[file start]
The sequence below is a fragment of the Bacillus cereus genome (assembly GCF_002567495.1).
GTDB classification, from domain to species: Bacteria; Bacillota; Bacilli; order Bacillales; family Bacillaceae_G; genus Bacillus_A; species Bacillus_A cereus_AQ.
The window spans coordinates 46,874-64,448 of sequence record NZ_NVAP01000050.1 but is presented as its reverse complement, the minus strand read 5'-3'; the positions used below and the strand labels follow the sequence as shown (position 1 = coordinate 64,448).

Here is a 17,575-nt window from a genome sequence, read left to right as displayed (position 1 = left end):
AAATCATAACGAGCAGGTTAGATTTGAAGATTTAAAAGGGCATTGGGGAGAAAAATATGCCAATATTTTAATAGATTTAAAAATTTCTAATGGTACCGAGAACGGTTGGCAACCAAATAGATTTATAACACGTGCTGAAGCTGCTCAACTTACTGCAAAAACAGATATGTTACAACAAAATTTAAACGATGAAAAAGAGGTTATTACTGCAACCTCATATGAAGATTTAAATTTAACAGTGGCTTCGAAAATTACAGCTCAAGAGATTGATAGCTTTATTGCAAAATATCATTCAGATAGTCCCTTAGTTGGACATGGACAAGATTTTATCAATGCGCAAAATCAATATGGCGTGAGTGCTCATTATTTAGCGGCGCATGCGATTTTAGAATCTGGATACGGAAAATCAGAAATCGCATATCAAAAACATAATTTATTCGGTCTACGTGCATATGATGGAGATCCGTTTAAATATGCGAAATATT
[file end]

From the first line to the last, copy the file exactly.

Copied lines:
The sequence below is a fragment of the Bacillus cereus genome (assembly GCF_002567495.1).
GTDB classification, from domain to species: Bacteria; Bacillota; Bacilli; order Bacillales; family Bacillaceae_G; genus Bacillus_A; species Bacillus_A cereus_AQ.
The window spans coordinates 46,874-64,448 of sequence record NZ_NVAP01000050.1 but is presented as its reverse complement, the minus strand read 5'-3'; the positions used below and the strand labels follow the sequence as shown (position 1 = coordinate 64,448).

Here is a 17,575-nt window from a genome sequence, read left to right as displayed (position 1 = left end):
AAATCATAACGAGCAGGTTAGATTTGAAGATTTAAAAGGGCATTGGGGAGAAAAATATGCCAATATTTTAATAGATTTAAAAATTTCTAATGGTACCGAGAACGGTTGGCAACCAAATAGATTTATAACACGTGCTGAAGCTGCTCAACTTACTGCAAAAACAGATATGTTACAACAAAATTTAAACGATGAAAAAGAGGTTATTACTGCAACCTCATATGAAGATTTAAATTTAACAGTGGCTTCGAAAATTACAGCTCAAGAGATTGATAGCTTTATTGCAAAATATCATTCAGATAGTCCCTTAGTTGGACATGGACAAGATTTTATCAATGCGCAAAATCAATATGGCGTGAGTGCTCATTATTTAGCGGCGCATGCGATTTTAGAATCTGGATACGGAAAATCAGAAATCGCATATCAAAAACATAATTTATTCGGTCTACGTGCATATGATGGAGATCCGTTTAAATATGCGAAATATT